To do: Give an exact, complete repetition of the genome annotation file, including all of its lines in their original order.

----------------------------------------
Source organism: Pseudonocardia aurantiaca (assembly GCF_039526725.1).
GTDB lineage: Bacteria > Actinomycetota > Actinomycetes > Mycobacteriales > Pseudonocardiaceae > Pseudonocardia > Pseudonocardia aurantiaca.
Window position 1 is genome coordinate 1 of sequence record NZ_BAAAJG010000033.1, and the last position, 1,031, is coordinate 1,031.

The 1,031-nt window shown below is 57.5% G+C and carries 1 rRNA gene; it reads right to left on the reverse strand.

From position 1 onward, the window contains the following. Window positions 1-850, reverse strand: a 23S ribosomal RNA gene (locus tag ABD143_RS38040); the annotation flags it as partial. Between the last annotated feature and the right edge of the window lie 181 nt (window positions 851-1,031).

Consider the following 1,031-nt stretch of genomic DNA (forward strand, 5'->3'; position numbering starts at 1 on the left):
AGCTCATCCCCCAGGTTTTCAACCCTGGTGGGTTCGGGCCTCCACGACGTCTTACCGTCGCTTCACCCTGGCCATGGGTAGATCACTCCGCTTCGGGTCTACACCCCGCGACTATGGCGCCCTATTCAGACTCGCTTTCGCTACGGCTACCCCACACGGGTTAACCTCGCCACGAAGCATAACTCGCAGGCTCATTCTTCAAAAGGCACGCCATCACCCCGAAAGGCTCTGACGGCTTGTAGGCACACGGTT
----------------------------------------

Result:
Source organism: Pseudonocardia aurantiaca (assembly GCF_039526725.1).
GTDB lineage: Bacteria > Actinomycetota > Actinomycetes > Mycobacteriales > Pseudonocardiaceae > Pseudonocardia > Pseudonocardia aurantiaca.
Window position 1 is genome coordinate 1 of sequence record NZ_BAAAJG010000033.1, and the last position, 1,031, is coordinate 1,031.

The 1,031-nt window shown below is 57.5% G+C and carries 1 rRNA gene; it reads right to left on the reverse strand.

From position 1 onward, the window contains the following. Window positions 1-850, reverse strand: a 23S ribosomal RNA gene (locus tag ABD143_RS38040); the annotation flags it as partial. Between the last annotated feature and the right edge of the window lie 181 nt (window positions 851-1,031).

Consider the following 1,031-nt stretch of genomic DNA (forward strand, 5'->3'; position numbering starts at 1 on the left):
AGCTCATCCCCCAGGTTTTCAACCCTGGTGGGTTCGGGCCTCCACGACGTCTTACCGTCGCTTCACCCTGGCCATGGGTAGATCACTCCGCTTCGGGTCTACACCCCGCGACTATGGCGCCCTATTCAGACTCGCTTTCGCTACGGCTACCCCACACGGGTTAACCTCGCCACGAAGCATAACTCGCAGGCTCATTCTTCAAAAGGCACGCCATCACCCCGAAAGGCTCTGACGGCTTGTAGGCACACGGTT